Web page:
Court Sets Aside Order; Narconon to Stay Open
By Michael McNutt
June 17, 1992
A permanent injunction to close an unlicensed drug and alcohol treatment center has been temporarily set aside by the Oklahoma State Supreme Court.
The action allows Narconon Chilocco New Life Center, north of Newkirk, to continue to treat patients.
The court's stay will remain in effect until it acts on an appeal filed by Narconon International, Narconon Chilocco's parent organization, and the Tonkawa tribe, or pending any further order.
The high court also granted Narconon Chilocco's request to seal some of the contents contained in its appeal application, according to an order signed by Chief Justice Marian Opala. The other justices concurred.
The order was issued in conference on Monday. Narconon Chilocco officials said they found out about the ruling on Tuesday.
"We're very happy about that because that allows us to continue to operate and get Native Americans on the program and not have any interference with our drug rehabilitation delivery," said Gary Smith, Narconon Chilocco president.
The stay will remain in effect until the Supreme Court makes a decision on an appeal contesting the permanent injunction issued against the facility last month by a Kay County judge.
Narconon Chilocco and the Tonkawa tribe went to the state Supreme Court last month seeking an emergency stay and a new trial on the issue of whether a permanent injunction should be issued to close the center.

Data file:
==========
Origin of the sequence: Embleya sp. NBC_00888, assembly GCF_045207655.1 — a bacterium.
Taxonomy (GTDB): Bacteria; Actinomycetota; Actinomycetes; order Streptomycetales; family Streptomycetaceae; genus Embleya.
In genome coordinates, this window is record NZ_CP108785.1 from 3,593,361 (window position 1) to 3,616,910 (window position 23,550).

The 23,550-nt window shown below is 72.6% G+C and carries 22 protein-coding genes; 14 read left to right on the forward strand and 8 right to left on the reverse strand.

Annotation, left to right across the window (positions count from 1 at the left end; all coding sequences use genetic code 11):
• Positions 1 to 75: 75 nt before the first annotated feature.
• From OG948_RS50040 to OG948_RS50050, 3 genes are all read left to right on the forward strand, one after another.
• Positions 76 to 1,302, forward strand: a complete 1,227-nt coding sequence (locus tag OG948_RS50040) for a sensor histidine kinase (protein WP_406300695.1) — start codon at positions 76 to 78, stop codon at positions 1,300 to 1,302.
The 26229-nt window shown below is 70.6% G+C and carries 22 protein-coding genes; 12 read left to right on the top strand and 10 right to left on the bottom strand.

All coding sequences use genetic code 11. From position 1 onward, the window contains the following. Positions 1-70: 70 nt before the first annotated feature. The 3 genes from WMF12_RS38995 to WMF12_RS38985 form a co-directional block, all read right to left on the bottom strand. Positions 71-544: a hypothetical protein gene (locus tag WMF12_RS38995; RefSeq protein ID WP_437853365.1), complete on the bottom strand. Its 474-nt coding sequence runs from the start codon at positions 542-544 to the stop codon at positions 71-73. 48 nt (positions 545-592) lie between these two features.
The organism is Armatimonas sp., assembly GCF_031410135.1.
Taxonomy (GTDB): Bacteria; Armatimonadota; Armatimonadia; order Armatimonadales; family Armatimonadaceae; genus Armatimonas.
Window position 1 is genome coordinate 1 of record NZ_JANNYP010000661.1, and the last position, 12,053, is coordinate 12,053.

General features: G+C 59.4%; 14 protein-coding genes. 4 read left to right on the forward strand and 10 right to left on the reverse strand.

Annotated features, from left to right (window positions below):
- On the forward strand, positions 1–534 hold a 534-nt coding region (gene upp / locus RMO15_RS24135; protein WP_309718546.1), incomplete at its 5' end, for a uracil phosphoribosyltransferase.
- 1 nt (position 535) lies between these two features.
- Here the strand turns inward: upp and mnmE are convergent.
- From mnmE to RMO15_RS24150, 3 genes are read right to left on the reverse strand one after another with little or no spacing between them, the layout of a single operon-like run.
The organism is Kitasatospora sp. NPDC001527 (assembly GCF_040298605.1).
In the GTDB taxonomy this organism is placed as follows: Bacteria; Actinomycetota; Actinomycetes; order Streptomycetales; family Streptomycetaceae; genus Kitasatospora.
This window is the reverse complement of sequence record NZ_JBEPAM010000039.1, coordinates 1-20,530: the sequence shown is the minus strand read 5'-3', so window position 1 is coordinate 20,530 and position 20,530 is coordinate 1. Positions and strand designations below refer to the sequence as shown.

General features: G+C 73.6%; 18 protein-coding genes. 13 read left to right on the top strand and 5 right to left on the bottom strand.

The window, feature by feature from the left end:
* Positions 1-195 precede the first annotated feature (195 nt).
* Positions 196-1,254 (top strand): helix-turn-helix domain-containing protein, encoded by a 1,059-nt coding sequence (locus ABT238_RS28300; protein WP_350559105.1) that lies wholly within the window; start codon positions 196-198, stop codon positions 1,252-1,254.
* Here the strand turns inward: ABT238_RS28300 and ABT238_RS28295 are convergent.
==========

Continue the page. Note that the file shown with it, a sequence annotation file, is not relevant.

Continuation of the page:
Lawyers for the Oklahoma State Department of Health are seeking to close Narconon Chilocco because it never was licensed.
Narconon Chilocco wants a new trial because the Tonkawa tribe last month formed an agency to govern treatment programs on Indian land and last week the center was accredited by the Commission on Accreditation of Rehabilitation Facilities, a private Arizona organization.
The Tonkawa tribal agency has given Narconon Chilocco a 90-day conditional license.
District Judge Neal Beekman last month issued a permanent injunction ordering Narconon Chilocco to close. The state health department sought the injunction because Narconon Chilocco never was licensed and lost its bid for state certification.
Narconon Chilocco began accepting patients in February 1990. The State Board of Mental Health and Substance Abuse Services in December denied certification of and ordered the center closed and its patients transferred.
Narconon Chilocco appealed in Oklahoma County District Court seeking to overturn the state mental health board's decision. A ruling is pending.